Boeing and NASA's test capsule launch didn't go exactly according to plan on Friday due to an issue with the spacecraft's timer.
The automated timing error — which caused the capsule to burn more fuel than anticipated — will prevent it from reaching the International Space Station (ISS) as was previously intended, instead, it will return to earth as early as Sunday, according to The Associated Press.
“It appears the mission was using mission elapsed timer that was not the mission the vehicle was on,” Jim Chilton, senior vice president of the Space and Launch division of Boeing, said at a press conference. “The vehicle was not on the right timer, we don’t know why it wasn’t.”
We are getting good burns and are elevating the orbit of the spacecraft.— Jim Bridenstine (@JimBridenstine) December 20, 2019
The capsule launched on the United Launch Alliance Atlas V rocket at 6:36 a.m. ET from Cape Canaveral, Florida. Because the Starliner aircraft was uncrewed for this test, it was relying on automated controls to reach the ISS.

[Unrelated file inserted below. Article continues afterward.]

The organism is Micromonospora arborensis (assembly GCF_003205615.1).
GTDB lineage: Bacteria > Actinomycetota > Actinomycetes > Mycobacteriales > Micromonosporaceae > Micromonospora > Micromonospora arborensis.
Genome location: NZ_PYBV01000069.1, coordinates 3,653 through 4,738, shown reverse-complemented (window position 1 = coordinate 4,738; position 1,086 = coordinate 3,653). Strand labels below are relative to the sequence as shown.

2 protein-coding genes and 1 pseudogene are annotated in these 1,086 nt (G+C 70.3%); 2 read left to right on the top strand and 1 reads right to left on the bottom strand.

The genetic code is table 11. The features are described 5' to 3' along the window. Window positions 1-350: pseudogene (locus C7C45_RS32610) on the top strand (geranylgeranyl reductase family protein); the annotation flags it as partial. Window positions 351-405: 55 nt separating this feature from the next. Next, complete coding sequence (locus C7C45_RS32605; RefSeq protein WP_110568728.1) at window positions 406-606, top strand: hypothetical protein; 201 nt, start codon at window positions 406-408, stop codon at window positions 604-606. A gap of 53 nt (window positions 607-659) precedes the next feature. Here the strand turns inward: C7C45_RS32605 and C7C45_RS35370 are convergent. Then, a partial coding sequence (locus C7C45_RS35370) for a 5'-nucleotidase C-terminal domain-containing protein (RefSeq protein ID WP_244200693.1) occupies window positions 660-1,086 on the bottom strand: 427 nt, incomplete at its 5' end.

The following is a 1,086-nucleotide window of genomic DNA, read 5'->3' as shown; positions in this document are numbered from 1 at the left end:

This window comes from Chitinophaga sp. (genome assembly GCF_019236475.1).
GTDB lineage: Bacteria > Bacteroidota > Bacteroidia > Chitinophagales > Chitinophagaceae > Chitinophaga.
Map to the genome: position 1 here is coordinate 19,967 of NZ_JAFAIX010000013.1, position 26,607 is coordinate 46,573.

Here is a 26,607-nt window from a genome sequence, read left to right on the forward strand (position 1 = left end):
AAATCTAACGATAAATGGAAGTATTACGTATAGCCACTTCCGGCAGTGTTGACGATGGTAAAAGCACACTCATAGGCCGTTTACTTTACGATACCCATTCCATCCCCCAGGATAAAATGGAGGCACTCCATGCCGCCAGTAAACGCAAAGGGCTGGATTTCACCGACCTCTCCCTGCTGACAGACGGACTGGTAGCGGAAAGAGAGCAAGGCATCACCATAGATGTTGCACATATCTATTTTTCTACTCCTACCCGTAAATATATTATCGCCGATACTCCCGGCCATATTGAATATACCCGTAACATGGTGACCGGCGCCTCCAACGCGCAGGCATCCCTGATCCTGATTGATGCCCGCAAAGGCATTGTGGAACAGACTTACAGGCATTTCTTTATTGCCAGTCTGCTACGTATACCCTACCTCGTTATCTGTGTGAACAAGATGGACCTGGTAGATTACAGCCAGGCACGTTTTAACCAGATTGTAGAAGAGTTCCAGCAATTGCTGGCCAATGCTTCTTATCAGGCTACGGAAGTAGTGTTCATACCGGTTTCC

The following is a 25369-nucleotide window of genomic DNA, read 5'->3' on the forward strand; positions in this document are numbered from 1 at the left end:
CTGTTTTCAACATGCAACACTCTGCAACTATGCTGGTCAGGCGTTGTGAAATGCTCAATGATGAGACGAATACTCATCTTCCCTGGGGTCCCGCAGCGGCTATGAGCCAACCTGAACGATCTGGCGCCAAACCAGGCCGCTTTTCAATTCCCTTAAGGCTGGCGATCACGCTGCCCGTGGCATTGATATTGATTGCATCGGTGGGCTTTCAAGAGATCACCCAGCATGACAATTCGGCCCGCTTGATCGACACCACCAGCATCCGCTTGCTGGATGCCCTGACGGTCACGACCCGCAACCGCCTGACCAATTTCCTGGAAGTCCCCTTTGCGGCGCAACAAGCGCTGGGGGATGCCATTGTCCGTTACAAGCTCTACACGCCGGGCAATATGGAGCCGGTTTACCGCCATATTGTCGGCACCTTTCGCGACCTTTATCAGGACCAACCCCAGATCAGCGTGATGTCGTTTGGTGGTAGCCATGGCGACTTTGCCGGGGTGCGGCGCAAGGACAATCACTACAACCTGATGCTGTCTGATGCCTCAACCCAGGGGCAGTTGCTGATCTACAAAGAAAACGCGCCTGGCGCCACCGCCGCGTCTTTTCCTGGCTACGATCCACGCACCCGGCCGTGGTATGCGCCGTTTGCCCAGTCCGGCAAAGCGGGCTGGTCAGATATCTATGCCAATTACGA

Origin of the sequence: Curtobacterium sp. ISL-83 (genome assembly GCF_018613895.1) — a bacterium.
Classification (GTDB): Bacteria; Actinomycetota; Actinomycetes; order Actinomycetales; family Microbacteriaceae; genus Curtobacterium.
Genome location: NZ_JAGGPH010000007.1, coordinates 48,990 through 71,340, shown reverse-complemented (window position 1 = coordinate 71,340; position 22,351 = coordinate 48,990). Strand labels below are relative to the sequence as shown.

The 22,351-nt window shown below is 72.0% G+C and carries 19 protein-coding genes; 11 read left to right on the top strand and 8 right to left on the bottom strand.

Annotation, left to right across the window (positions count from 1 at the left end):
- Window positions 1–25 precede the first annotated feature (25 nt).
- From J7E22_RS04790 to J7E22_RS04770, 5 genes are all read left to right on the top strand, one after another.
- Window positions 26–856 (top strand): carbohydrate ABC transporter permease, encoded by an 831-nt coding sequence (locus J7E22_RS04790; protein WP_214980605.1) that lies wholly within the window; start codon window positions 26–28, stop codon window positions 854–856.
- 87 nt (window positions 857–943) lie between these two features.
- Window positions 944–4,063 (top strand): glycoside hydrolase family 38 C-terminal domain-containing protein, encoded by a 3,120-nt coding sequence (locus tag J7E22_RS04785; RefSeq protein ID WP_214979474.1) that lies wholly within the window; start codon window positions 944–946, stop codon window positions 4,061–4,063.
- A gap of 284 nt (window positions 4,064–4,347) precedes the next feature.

“The challenge had to do with automation, the automation was not working according to plan,” NASA Administrator Jim Bridenstine said. “Had our crew been aboard, the crew would have been safe. And we might have been docking with the International Space Station tomorrow had crew been inside.”
A backup command to take over the timer was unsuccessful because the spacecraft was moving between satellites at the time the signal was sent.
“The spacecraft currently is in a safe and stable configuration,” Boeing said in a statement. “Flight controllers have completed a successful initial burn and are assessing next steps. Boeing and NASA are working together to review options for the test and mission opportunities available while the Starliner remains in orbit.”
NASA is working on this mission that will likely compete with other commercial space travel programs like SpaceX and Virgin Galactic.
The U.S. has not launched spacecraft from home turf since 2011 when its shuttles were retired.
"Since then, NASA astronauts have traveled to and from the space station via Kazakhstan, courtesy of the Russian Space Agency," The AP reported. "The Soyuz rides have cost NASA up to $86 million apiece."
NASA and Boeing will continue to investigate the issue. Both parties were adamant that the launch should still be considered a success and will not delay plans for setting up an American space launch point.